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New York–based Philip Morris International (PMI), which sells cigarettes and other tobacco products in 180 countries outside the United States, announced in September that it would contribute a total of $960 million over the next 12 years to the Foundation for a Smoke-Free World. The money is supposed to fund research “that advances the field of tobacco harm reduction and reduces the public health burden of smoking-related diseases,” as set forth in the foundation’s bylaws.
Criticism of the new foundation and its funding source was swift, with skeptics from leading health organizations and research institutions questioning PMI’s motives as well as the ethics of using profits from a product responsible for about 1 in every 5 US deaths to fund health research.
“There are a number of clear conflicts of interest involved with a tobacco company funding a purported health foundation, particularly if it promotes sale of tobacco and other products found in that company’s brand portfolio,” the World Health Organization (WHO) said in a statement. “WHO will not partner with the Foundation. Governments should not partner with the Foundation, and the public health community should follow this lead.”
The International Union Against Tuberculosis and Lung Disease called the foundation “a billion-dollar bribe the tobacco company hopes will secure it a seat at the table with the public health policymakers around the world.”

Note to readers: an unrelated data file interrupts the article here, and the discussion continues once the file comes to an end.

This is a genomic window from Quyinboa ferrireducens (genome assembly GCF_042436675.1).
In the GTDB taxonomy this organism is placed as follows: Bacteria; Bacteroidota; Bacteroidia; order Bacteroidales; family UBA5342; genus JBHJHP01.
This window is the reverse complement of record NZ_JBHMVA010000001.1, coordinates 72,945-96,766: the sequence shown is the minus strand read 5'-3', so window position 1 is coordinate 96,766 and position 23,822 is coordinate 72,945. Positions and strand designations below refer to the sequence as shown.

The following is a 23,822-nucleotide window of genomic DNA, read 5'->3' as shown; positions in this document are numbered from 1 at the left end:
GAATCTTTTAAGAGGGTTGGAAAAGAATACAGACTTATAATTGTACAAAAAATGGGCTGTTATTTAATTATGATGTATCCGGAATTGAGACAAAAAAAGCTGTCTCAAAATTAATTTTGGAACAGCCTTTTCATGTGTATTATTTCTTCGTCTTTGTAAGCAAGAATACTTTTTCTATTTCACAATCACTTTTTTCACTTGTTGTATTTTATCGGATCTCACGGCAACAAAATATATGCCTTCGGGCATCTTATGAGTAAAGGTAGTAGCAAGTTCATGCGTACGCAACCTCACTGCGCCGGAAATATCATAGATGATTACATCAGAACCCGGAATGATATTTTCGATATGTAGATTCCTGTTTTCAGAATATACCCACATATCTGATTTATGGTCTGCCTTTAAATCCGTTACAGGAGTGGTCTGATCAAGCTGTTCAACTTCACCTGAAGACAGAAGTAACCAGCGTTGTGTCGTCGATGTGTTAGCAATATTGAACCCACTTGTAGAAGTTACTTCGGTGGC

In late January, the deans of 16 US and 1 Canadian schools of public health similarly issued a statement saying their institutions would not work with the foundation. “Our schools of public health consider funding from the Foundation for a Smoke-Free World to be equivalent to funding from the tobacco industry and, as a result, we are not collaborating with the Foundation,” they wrote.
But the 17 deans that have signed the statement so far represent only a minority of accredited public health schools and programs.
“Will people take their money? Yes,” said Cheryl Healton, DPH, dean of the New York University College of Global Health.
Healton has not yet signed the statement because it is still under review by an ad hoc faculty committee at her institution. “Will the best and the brightest take their money? I don’t think so. Will the ethical take their money? I don’t think so.”
The new foundation is not the tobacco industry’s first foray into funding researchers who aren’t on its payroll.
“When the announcement came out about the formation and funding of this foundation, it drew our attention because of the long, long sordid history of the tobacco industry [undermining] research and policies,” said Ellen MacKenzie, PhD, dean of the Johns Hopkins Bloomberg School of Public Health, who instigated the statement from the public health school deans.